Here’s the kicker! No one knows how safe these chemical ingredients really are. That’s because the FDA never required safety studies. We suspect that the regulators just assumed that sunscreens weren’t absorbed into the bloodstream in meaningful ways. The FDA now knows that was a faulty assumption.

An editorial in JAMA (Jan. 21, 2020) that accompanied the research article noted this about the original FDA pilot investigation:

“This study also did not provide evidence of health risks associated with sunscreen absorption. However, data from animal studies and preliminary human data have previously indicated possible health risks associated with some of the sunscreen ingredients evaluated in this study, including endocrine disruption and reproductive harm.”

These authors point out that there is a paucity of data about skin irritation, allergic reactions, or carcinogenicity risks. We have very little information about the impact of long-term sunscreen exposure on children’s health.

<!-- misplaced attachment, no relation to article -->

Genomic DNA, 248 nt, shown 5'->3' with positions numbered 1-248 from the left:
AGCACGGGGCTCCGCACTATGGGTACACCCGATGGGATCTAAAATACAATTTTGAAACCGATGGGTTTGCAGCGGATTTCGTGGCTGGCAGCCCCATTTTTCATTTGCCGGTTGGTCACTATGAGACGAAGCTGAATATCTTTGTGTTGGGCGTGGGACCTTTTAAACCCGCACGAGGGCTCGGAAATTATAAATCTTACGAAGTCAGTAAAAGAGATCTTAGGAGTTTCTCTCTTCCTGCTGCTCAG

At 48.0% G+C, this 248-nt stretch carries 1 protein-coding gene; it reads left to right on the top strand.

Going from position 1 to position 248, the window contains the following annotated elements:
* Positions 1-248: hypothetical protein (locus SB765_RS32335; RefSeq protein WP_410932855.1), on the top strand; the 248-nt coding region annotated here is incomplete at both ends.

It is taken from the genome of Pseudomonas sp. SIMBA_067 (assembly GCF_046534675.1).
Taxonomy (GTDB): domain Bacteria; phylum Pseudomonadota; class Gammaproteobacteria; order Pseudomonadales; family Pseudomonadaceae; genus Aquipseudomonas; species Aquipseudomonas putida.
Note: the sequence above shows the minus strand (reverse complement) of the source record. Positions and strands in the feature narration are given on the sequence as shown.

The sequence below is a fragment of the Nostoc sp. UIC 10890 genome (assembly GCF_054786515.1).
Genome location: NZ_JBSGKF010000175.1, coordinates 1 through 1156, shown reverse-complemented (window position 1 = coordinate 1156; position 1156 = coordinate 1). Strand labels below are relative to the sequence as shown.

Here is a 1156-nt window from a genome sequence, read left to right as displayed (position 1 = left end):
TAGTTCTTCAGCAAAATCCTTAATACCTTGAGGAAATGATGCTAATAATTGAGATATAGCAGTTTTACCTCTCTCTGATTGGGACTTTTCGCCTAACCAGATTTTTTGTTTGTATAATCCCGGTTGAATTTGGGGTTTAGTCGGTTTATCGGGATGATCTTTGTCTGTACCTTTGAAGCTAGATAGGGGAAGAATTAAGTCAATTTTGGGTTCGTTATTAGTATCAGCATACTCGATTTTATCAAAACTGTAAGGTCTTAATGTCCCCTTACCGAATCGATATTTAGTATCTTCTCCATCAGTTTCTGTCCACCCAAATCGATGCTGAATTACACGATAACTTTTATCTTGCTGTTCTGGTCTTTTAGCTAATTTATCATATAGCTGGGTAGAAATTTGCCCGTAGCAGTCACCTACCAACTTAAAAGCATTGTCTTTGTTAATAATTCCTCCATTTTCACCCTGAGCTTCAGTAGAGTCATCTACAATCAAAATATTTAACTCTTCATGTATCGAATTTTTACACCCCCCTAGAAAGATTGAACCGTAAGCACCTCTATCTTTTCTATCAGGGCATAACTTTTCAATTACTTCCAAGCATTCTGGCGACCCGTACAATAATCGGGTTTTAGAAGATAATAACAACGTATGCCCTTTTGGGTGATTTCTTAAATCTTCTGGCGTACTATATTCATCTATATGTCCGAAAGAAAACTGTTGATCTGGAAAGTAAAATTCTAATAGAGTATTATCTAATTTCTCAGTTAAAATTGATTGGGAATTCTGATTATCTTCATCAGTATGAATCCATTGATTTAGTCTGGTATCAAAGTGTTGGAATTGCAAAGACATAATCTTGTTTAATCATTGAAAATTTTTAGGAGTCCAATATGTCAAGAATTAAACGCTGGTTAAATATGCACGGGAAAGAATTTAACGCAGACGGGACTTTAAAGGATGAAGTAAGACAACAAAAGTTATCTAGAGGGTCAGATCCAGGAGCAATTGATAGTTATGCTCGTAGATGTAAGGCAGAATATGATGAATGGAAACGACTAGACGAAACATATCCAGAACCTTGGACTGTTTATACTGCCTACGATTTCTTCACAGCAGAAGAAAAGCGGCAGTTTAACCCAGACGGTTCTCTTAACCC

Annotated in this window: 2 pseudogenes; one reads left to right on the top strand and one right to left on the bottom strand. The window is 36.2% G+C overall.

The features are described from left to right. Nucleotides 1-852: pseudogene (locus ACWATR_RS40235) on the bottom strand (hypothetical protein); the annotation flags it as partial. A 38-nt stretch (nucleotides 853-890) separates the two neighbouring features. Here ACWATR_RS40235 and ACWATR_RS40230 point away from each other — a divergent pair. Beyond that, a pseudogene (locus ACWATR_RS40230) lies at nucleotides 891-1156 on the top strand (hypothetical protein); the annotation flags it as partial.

There is growing concern about endocrine disruptors, especially in young children. Chemicals that can affect hormone activity in the body are of particular concern to pregnant women or young children.

Where is the FDA?

Dr. Janet Woodcock is the director of the Center for Drug Evaluation and Research. She is the FDA executive we turn to when we have drug safety questions. She has stated that